Why Lottery Games Had to Change

It’s fair to say that only a few people who play lottery games on a regular basis have ever won a life-changing amount of money, The odds of winning are usually in the millions-to-one; there are only a couple of draws per week, and the prizes on offer aren’t always worth the price of admission. However, a good chunk of the population continue to play at least one game every week.

The appeal of lottery games is enduring – even The Queen played the UK National Lottery on its debut 22 years ago, earning a royal tenner – but the range and quality of lotteries can leave a lot to be desired. Camelot’s flagship Lotto game ran unchanged for nearly two decades, offering an average jackpot payout of £2m.

While that’s hardly a paltry sum, it’s easy to feel short-changed when players in Europe and the United States regularly play for upwards of £200m a time. It’s perhaps no surprise then that entries to Camelot’s Lotto had declined as much as 60% since its inception in 1994. Lottery games needed a rethink.

The advent of the internet and online gaming helped many lotteries make the transition from pen and paper game to digital phenomenon. Players no longer had to visit their local newsagent or supermarket to enter and the risk of losing a winning ticket to the washing machine fell to zero. However, at its core, lottery was still the same old game people had enjoyed for centuries.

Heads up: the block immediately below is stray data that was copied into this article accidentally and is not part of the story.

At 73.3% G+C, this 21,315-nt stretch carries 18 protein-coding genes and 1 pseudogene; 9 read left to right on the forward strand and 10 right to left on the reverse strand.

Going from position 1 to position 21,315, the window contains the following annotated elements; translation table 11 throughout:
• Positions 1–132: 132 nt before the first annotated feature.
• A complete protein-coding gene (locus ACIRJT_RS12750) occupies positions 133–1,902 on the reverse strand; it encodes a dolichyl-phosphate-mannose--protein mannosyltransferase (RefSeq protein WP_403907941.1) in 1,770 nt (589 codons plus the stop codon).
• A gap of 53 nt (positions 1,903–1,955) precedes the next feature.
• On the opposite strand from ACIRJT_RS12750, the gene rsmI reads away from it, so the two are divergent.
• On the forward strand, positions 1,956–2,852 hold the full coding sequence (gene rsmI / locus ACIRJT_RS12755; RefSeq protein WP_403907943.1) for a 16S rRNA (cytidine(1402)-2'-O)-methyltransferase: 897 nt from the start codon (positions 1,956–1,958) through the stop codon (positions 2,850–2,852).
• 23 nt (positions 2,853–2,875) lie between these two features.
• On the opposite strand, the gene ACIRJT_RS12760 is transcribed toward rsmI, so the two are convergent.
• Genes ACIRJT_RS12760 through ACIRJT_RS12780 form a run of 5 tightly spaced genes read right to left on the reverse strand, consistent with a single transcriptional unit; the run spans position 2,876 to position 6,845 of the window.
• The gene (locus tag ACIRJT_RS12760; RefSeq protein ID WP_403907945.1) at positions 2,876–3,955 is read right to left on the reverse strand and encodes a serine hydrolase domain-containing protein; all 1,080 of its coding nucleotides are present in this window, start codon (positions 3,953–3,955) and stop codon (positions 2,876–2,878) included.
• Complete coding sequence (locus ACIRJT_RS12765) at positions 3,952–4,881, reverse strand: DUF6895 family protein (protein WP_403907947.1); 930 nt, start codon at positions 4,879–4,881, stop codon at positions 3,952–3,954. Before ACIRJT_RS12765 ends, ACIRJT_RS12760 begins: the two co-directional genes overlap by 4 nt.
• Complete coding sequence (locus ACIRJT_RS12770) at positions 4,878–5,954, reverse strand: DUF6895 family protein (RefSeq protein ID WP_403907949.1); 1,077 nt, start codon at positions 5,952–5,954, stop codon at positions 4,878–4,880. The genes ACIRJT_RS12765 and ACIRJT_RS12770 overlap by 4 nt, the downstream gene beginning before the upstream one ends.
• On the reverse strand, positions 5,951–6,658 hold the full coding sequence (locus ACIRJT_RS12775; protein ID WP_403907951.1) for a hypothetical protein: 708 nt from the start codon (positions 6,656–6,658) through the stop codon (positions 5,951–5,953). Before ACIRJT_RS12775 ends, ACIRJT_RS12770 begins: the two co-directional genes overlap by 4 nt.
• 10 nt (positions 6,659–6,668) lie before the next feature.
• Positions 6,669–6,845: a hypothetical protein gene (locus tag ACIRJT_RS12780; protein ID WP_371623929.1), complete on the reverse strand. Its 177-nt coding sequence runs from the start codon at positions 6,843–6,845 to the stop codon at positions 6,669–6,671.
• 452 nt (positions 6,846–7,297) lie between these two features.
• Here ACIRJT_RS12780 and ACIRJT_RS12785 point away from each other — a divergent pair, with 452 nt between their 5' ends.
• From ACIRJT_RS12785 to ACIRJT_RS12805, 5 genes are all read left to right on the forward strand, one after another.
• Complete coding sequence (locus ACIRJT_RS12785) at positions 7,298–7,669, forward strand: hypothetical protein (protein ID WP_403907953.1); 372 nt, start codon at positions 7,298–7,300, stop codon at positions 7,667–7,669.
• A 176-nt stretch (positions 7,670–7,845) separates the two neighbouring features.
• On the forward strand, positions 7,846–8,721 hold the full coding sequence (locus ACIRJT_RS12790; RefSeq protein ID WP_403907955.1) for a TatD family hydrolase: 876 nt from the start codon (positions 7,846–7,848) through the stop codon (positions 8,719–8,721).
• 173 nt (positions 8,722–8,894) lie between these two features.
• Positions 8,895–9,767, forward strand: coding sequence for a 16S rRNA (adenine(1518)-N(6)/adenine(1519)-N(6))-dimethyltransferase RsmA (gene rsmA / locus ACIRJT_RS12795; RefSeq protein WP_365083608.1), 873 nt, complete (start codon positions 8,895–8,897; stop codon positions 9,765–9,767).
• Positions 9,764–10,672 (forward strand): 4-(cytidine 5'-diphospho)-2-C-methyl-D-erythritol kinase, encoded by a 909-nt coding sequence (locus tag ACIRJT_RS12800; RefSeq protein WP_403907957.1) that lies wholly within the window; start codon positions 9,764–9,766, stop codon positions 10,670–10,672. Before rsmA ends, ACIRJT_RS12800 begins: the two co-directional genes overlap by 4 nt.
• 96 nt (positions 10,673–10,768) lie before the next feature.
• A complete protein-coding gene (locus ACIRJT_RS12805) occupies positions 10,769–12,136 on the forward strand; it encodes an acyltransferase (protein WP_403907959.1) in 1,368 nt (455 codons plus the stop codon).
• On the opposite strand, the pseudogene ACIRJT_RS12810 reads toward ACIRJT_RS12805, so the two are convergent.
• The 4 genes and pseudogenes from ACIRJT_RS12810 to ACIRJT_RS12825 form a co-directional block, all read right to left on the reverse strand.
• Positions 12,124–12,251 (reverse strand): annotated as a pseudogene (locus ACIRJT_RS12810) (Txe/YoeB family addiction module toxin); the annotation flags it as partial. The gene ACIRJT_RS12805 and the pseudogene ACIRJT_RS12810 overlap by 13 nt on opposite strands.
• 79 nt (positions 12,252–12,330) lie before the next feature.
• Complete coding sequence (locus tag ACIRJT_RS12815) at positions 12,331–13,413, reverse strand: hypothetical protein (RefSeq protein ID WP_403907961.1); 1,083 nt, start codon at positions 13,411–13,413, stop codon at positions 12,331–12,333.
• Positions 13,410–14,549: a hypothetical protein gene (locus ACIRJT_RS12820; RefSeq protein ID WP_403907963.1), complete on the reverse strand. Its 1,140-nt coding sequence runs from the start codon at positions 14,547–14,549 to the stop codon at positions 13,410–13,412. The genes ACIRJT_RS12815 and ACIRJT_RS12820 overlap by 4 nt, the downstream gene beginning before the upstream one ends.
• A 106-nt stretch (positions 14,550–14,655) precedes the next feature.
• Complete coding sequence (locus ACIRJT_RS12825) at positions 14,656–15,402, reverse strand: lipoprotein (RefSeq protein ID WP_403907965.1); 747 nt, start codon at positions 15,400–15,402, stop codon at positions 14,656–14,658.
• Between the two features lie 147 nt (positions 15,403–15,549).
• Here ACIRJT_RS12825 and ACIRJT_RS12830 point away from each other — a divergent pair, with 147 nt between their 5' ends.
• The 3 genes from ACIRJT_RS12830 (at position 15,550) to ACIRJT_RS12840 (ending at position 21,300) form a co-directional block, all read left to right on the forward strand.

Lottoland, a Gibraltar-based company, offers a rare twist on the traditional lottery by allowing players to bet on the outcome of draws around the world, whether that’s the Spanish El Gordo, the United States’ lucrative MegaMillions or the Irish Lottery, which continues to offer low odds of around 29/1.

It sounds more like a technicality than a true twist but the addition of new game features such as larger jackpots and free bets on established lotteries gives players the opportunity to win more for a smaller outlay. Perhaps more importantly, Lottoland matches the payouts advertised by the lotteries themselves.

It’s still not the guaranteed jackpot we’re all hoping for but the ability to buy scratch cards, play instant win games, and ‘pick n’ mix’ draws from Poland, Australia, and other countries does at least translate to more games per week than with Camelot’s current offering.

SLiNK

-- Editor-in-Chief SLiNK Magazine

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